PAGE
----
Come, Follow Me Lesson Plans Strengthen Conversion through Agency

Contributed By Sister Neill F. Marriott, Young Women General Presidency, and Sister Susan S. Taggart, Young Women general board

  • 24 May 2017

To teach more effectively, leave time at the end of lessons for students to discuss how applying gospel principles can lead to lasting personal conversion.

Article Highlights

  • Invite the youth to ponder ways to apply a principle from class.
  • Applying their own agency will strengthen their conversion.
  • Class presidents can lead by sharing their own experiences.

The lessons we teach and the testimonies we bear are preparatory to a learner’s acting and learning for himself or herself.” —Elder David A. Bednar, Quorum of the Twelve Apostles

The converting power in the Come, Follow Me lessons for youth grows as teachers offer their students time to choose a gospel principle they will commit to live in the coming week. This part of the lesson is called “Live what we are learning,” and it moves the learning experience into the personal religious behavior of individual young men and women. It generates conversion to gospel truth in their lives as they act on what they are learning.

Strengthening conversion through applied agency

If we’re not inviting our youth to live the doctrines they are learning in ways that are meaningful to them, we are robbing them of a very powerful part of the inspired teaching process in Come, Follow Me.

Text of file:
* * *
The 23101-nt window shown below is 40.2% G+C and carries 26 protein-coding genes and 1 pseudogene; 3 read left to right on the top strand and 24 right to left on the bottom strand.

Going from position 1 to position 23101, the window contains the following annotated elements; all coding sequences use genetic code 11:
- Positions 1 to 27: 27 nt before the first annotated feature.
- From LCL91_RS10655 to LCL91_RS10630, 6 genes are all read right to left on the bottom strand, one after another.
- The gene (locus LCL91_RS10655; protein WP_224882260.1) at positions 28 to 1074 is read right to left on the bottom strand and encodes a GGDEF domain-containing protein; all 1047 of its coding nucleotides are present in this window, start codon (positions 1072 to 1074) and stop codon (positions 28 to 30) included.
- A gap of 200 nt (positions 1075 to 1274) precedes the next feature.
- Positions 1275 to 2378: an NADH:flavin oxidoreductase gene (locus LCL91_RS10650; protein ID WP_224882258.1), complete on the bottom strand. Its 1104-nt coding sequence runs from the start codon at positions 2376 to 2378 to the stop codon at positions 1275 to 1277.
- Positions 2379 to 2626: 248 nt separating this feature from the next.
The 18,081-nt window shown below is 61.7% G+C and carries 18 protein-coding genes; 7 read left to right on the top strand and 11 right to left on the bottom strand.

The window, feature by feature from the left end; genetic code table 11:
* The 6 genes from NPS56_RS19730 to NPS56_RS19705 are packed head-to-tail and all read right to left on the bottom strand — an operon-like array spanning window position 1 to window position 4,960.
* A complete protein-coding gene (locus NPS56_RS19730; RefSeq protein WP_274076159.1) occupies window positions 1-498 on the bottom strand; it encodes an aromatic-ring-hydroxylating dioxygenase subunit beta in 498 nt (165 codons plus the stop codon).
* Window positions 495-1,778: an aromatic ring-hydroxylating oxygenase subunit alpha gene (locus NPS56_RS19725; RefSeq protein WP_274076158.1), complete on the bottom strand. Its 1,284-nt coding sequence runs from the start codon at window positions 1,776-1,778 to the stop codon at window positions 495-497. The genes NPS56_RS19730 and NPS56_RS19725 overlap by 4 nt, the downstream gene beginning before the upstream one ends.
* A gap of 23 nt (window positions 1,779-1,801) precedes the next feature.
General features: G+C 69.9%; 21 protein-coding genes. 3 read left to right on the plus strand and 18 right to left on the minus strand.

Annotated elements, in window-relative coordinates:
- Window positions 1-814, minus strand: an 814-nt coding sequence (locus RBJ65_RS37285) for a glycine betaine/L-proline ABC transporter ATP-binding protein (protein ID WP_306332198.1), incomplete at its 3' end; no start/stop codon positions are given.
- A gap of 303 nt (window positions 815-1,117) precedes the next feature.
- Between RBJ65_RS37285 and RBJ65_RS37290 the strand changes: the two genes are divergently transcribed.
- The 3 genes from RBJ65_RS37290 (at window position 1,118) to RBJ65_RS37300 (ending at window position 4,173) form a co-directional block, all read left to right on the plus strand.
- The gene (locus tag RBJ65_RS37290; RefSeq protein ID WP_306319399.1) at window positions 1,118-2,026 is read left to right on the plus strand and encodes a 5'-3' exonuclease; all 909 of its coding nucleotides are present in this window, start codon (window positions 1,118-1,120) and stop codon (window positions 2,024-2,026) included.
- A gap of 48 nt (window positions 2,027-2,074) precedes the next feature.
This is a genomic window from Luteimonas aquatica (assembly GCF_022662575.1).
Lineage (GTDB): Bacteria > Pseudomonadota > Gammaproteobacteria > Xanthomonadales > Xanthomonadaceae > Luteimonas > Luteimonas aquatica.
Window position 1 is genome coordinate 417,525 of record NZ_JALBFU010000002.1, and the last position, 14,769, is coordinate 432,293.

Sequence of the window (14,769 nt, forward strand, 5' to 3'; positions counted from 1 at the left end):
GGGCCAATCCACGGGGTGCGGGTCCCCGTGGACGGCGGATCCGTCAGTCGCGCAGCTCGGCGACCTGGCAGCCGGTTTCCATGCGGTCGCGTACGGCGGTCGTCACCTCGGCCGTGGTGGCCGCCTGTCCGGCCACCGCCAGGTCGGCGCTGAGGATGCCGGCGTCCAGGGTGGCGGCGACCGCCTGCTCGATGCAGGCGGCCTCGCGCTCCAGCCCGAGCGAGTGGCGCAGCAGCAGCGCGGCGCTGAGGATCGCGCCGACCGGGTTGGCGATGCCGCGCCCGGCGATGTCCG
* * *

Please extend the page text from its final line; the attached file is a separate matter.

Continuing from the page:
In his book Act in Doctrine, Elder David A. Bednar of the Quorum of the Twelve Apostles said it in a different way: “We should always remember that the Holy Ghost is the ultimate and true teacher—not us. … The lessons we teach and the testimonies we bear are preparatory to a learner’s acting and learning for himself or herself” (p. 116).

When teaching this principle of “learning, then acting,” a teacher asked, “You mean, we should stop the lesson, end early, and give 5 to 10 minutes of class time to the youth for their discussion about the lesson?” Yes! And not just any discussion—this special time at the end of the lesson is for the students to discuss what gospel principle they are willing to act on and apply to their own lives.

Agency is key in this process. Let the youth choose their own action. An invitation to act starts the students thinking of their own personal responses. The converting power of the Holy Ghost comes only when the youth use their agency to act and live what they are learning. Sometimes well-meaning youth leaders set forth a “challenge” for the youth to do during the coming week. How much better would be an invitation to apply the lesson based on the youth’s own inspiration?

Elder Richard G. Scott, who served as a member of the Quorum of the Twelve Apostles, has said, “[A learner’s] decision to participate is an exercise in agency that permits the Holy Ghost to communicate a personalized message suited to their individual needs” (“To Learn and to Teach More Effectively,” BYU Education Week devotional, Aug. 21, 2007).

The Come, Follow Me class structure

In the suggested format of the Come, Follow Me lessons, each week the class begins with a time to share experiences the youth have had as they worked on living a principle of the gospel in the preceding week.